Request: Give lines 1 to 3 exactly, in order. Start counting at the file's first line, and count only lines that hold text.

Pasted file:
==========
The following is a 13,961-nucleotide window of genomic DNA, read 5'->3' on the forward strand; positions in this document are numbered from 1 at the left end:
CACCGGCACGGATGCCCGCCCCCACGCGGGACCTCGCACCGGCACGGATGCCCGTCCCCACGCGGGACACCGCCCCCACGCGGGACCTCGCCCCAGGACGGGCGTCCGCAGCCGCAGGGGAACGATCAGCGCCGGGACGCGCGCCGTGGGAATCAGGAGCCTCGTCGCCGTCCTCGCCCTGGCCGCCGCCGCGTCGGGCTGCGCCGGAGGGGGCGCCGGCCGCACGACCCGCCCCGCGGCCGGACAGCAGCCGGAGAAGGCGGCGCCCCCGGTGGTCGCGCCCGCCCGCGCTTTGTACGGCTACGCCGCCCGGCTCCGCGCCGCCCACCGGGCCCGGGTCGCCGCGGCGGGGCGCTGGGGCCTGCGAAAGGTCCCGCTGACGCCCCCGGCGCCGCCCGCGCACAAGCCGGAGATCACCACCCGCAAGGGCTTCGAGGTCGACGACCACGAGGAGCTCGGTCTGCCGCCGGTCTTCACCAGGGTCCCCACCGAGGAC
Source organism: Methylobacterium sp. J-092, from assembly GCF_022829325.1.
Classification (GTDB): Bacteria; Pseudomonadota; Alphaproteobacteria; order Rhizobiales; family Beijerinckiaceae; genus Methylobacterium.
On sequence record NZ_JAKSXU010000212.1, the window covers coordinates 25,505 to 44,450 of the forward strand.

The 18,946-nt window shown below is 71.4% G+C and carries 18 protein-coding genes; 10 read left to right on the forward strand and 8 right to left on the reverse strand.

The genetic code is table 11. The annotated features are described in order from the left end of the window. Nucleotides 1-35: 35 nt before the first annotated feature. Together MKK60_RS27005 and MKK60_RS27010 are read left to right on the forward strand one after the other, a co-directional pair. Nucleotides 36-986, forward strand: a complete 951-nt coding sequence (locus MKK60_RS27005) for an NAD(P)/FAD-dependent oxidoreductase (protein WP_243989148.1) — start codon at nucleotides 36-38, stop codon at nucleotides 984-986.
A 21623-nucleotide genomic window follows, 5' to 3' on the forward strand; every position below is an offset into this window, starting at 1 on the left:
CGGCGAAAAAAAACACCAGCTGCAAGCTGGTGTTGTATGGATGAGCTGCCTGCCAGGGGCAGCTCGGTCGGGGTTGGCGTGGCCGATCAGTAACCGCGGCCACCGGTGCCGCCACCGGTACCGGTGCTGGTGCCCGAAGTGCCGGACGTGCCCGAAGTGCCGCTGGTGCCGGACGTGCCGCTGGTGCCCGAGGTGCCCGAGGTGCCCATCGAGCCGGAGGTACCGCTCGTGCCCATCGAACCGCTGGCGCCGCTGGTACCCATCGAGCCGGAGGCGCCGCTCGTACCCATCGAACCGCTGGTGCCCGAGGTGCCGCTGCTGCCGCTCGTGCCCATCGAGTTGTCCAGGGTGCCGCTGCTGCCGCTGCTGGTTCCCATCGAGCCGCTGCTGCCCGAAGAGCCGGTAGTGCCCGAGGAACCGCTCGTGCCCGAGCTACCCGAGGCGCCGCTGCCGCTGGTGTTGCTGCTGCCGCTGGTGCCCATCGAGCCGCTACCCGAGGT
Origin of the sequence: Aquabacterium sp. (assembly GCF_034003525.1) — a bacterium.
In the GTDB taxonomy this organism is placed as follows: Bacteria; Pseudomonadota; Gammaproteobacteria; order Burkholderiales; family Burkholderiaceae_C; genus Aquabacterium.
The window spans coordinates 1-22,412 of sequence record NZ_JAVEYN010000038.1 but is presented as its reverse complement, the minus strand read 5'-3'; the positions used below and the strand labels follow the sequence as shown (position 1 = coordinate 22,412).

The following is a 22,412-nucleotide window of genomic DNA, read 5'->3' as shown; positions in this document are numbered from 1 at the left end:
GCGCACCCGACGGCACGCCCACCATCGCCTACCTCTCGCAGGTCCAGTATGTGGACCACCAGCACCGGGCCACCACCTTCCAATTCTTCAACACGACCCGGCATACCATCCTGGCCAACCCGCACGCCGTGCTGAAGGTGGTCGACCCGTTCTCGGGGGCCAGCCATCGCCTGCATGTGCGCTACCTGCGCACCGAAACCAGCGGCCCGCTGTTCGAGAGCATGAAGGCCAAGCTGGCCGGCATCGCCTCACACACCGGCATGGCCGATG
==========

The following is a 13,961-nucleotide window of genomic DNA, read 5'->3' on the forward strand; positions in this document are numbered from 1 at the left end:
CACCGGCACGGATGCCCGCCCCCACGCGGGACCTCGCACCGGCACGGATGCCCGTCCCCACGCGGGACACCGCCCCCACGCGGGACCTCGCCCCAGGACGGGCGTCCGCAGCCGCAGGGGAACGATCAGCGCCGGGACGCGCGCCGTGGGAATCAGGAGCCTCGTCGCCGTCCTCGCCCTGGCCGCCGCCGCGTCGGGCTGCGCCGGAGGGGGCGCCGGCCGCACGACCCGCCCCGCGGCCGGACAGCAGCCGGAGAAGGCGGCGCCCCCGGTGGTCGCGCCCGCCCGCGCTTTGTACGGCTACGCCGCCCGGCTCCGCGCCGCCCACCGGGCCCGGGTCGCCGCGGCGGGGCGCTGGGGCCTGCGAAAGGTCCCGCTGACGCCCCCGGCGCCGCCCGCGCACAAGCCGGAGATCACCACCCGCAAGGGCTTCGAGGTCGACGACCACGAGGAGCTCGGTCTGCCGCCGGTCTTCACCAGGGTCCCCACCGAGGAC
Source organism: Methylobacterium sp. J-092, from assembly GCF_022829325.1.